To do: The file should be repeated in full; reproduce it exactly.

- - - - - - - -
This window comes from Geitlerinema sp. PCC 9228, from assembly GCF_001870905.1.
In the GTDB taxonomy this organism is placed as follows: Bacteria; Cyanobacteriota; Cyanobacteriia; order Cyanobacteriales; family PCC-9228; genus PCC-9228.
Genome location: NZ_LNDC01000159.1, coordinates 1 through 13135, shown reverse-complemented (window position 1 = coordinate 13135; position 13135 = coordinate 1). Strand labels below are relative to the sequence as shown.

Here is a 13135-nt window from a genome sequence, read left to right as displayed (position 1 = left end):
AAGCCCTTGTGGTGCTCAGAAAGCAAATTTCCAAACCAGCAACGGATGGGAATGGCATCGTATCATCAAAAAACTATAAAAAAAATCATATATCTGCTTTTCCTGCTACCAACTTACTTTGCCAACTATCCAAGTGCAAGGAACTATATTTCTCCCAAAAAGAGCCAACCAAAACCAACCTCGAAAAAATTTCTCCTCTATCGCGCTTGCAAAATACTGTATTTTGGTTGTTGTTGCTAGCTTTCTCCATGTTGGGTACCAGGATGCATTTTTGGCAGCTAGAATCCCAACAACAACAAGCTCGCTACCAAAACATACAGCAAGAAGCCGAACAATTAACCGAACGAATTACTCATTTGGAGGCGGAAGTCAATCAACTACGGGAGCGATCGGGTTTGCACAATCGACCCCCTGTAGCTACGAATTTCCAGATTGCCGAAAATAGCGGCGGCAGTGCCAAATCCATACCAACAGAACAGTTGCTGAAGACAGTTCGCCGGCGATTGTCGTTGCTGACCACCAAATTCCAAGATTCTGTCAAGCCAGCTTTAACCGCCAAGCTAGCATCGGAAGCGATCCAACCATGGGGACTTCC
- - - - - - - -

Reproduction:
This window comes from Geitlerinema sp. PCC 9228, from assembly GCF_001870905.1.
In the GTDB taxonomy this organism is placed as follows: Bacteria; Cyanobacteriota; Cyanobacteriia; order Cyanobacteriales; family PCC-9228; genus PCC-9228.
Genome location: NZ_LNDC01000159.1, coordinates 1 through 13135, shown reverse-complemented (window position 1 = coordinate 13135; position 13135 = coordinate 1). Strand labels below are relative to the sequence as shown.

Here is a 13135-nt window from a genome sequence, read left to right as displayed (position 1 = left end):
AAGCCCTTGTGGTGCTCAGAAAGCAAATTTCCAAACCAGCAACGGATGGGAATGGCATCGTATCATCAAAAAACTATAAAAAAAATCATATATCTGCTTTTCCTGCTACCAACTTACTTTGCCAACTATCCAAGTGCAAGGAACTATATTTCTCCCAAAAAGAGCCAACCAAAACCAACCTCGAAAAAATTTCTCCTCTATCGCGCTTGCAAAATACTGTATTTTGGTTGTTGTTGCTAGCTTTCTCCATGTTGGGTACCAGGATGCATTTTTGGCAGCTAGAATCCCAACAACAACAAGCTCGCTACCAAAACATACAGCAAGAAGCCGAACAATTAACCGAACGAATTACTCATTTGGAGGCGGAAGTCAATCAACTACGGGAGCGATCGGGTTTGCACAATCGACCCCCTGTAGCTACGAATTTCCAGATTGCCGAAAATAGCGGCGGCAGTGCCAAATCCATACCAACAGAACAGTTGCTGAAGACAGTTCGCCGGCGATTGTCGTTGCTGACCACCAAATTCCAAGATTCTGTCAAGCCAGCTTTAACCGCCAAGCTAGCATCGGAAGCGATCCAACCATGGGGACTTCC